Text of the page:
Monday, July 30, 2012
Center Church: Doing Balanced, Gospel-Centered Ministry in Your City, which features three chapters on contextualization. Chapter 10 is called "Active Contextualization," and is essentially a printed version of Keller's lecture that I posted about here. I haven't read the rest of the book, so I can't comment on the other two chapters about contextualization, but Chapter 10 is definitely worth a read. In it Keller discusses how to practically approach the process of contextualizing the Gospel in any society, whether one's own birth culture, another society, or even a different generation. Although Keller's ministry context is Manhattan, the points that he makes in this chapter could be applied to any place or culture, western or nonwestern.
Tuesday, July 24, 2012
|Papua New Guinean artist Fabian Paino carves the wooden part of a Tatanua Mask.|
Chapter Two of Evelyn Payne Hatcher's Art as Culture is titled "The Geographical Dimension." The chapter consists of two parts: the first is a worldwide survey of traditional cultures and the physical environments in which they live, with an emphasis on the art forms of each society. The second (and shorter) part is called "Art and Environment," which explores how physical environments may affect indigenous culture and visual art forms. The first section is far too short to be of much value, though it might provide a beginning point for further research.
The second section is much more interesting. Hatcher attempts to summarize various ideas about the relationship of the physical environment to the form and imagery of indigenous visual art. She emphasizes three main points:
Tuesday, July 17, 2012
For those of you in the Asheville area, there's an opportunity this week to see a Buddhist sand-mandala being created at Urban Dharma NC, for the new Buddhist Temple and Tibetan Ritual-art Gallery's Grand Opening. The sand-mandala's creation will be taking place daily from 7/16 to 7/20 (10 a.m. – 8 p.m.). The event is free and open to everyone. After the mandala has been completed, it will be placed in an elaborate shrine for viewing, and then ritually destroyed at 2:30 pm on Sunday, 7/22, to symbolize the Buddhist doctrinal belief in the transitory nature of material life. Urban Dharma NC is located at 29 Page Ave. in Asheville.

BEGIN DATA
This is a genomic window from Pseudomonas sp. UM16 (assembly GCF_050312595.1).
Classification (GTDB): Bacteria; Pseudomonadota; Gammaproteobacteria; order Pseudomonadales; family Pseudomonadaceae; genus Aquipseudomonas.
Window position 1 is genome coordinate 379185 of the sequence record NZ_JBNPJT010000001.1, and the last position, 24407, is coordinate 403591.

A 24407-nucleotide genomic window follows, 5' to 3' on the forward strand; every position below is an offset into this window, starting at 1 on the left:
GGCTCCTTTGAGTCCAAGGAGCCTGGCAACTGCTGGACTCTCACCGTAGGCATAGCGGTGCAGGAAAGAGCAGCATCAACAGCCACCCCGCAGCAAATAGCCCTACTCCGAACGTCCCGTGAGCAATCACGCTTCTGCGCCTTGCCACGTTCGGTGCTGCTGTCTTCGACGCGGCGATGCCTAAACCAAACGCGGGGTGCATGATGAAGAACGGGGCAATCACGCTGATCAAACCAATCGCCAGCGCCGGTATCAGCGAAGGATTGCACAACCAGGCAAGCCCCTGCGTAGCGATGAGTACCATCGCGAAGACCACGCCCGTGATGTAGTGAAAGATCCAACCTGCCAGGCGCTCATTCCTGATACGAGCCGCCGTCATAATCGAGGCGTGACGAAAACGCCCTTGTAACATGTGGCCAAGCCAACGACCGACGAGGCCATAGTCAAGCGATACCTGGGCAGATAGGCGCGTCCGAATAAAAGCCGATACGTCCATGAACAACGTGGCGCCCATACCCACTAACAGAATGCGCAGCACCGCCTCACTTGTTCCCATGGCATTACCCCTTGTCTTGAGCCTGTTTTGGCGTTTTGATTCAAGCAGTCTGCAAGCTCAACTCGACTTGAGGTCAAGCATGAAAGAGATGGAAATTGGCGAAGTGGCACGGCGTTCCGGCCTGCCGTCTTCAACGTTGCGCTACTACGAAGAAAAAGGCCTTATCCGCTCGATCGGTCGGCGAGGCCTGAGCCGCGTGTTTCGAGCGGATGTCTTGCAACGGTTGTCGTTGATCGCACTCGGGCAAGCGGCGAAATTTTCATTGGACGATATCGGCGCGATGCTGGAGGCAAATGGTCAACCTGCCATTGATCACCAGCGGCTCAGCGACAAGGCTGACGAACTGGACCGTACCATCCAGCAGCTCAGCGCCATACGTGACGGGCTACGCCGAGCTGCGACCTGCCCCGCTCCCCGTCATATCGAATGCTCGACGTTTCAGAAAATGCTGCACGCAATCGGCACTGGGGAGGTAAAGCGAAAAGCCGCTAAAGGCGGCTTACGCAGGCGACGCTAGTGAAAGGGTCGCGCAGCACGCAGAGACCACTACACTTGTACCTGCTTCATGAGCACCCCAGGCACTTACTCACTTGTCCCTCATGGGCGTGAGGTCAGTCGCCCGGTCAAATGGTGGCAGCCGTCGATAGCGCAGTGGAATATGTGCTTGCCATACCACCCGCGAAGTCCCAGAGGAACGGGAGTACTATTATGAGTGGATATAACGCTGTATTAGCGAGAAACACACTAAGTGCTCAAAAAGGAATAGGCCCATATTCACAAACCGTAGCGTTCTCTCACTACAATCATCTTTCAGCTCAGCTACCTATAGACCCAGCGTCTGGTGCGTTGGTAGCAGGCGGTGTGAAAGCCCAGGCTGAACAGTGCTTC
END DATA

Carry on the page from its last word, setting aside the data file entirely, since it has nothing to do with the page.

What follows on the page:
Since I was unaware of this event, I haven't prepared a post on Buddhist sand-mandalas (yet), but in the meantime there's always the Wikipedia article.
Here is a time-lapse video showing the creation of a sand-mandala:
Monday, July 16, 2012
Karel Steenbrink over at Relindonesia posted a story about a farewell lecture by Professor Volker Küster of The Theological College of Kampen in Denmark. The lecture (and accompanying booklet), The Christian Art Scene in Yogyakarta, focuses on five Javanese Christian artists: Bagong Kussudiardjo, Hendarto, Hari Santosa, Dopo Yeihan and Wisnu Sasongko. I hadn't heard of all of them, though I'd seen examples of some their work.
One whose work I'd never seen was Hendarto, and the examples that I've found so far, I really like. He was born in 1951 and was a Muslim convert to Catholicism. I really like his expressive lines and colors. His work reminds me of a combination of Nyoman Darsane and Sawai Chinnawong.
|Adam and Eve|
Tuesday, July 10, 2012
|Ethiopian Icon: Christ in Glory with Symbols of the Four Evangelists|
by Simachew Mesfin
Toward the end of my post on the Preface and Chapter 1 of Art as Culture: An Introduction to the Anthropology of Art, I mentioned a few of Hatcher's points regarding the meanings found in art objects. She writes that there are five levels of meaning in art: subject, symbolic/iconographic, interpretation/theoretical, metaphor and ambiguity. I'd like to compare and contrast these five levels with ideas presented in a forthcoming missions manual called Researching and Creating Together: How Local Artists Can Help Communities Reach their Kingdom Goals, which was the basis for a one week module on visual arts that I taught last year for a course at GIAL.
Friday, July 6, 2012
Until I get my next post finished, here's an interesting image I came across at this website featuring lots of Bible-related art from several different cultures and time periods. Jesus sits upon a lotus flower, giving two mudras: His right hand showing the mudra of Abhaya, symbolizing protection, peace, benevolence, and dispelling of fear, while his left hand displays the Varada mudra, symbolizing ‘open-handed’ generosity such as charity or the granting of wishes. Wikipedia writes that "it is nearly always shown made with the left hand by a revered figure devoted to human salvation from greed, anger and delusion." Behind his head is a cross halo. Fiery bands emanate from him, like an aureola.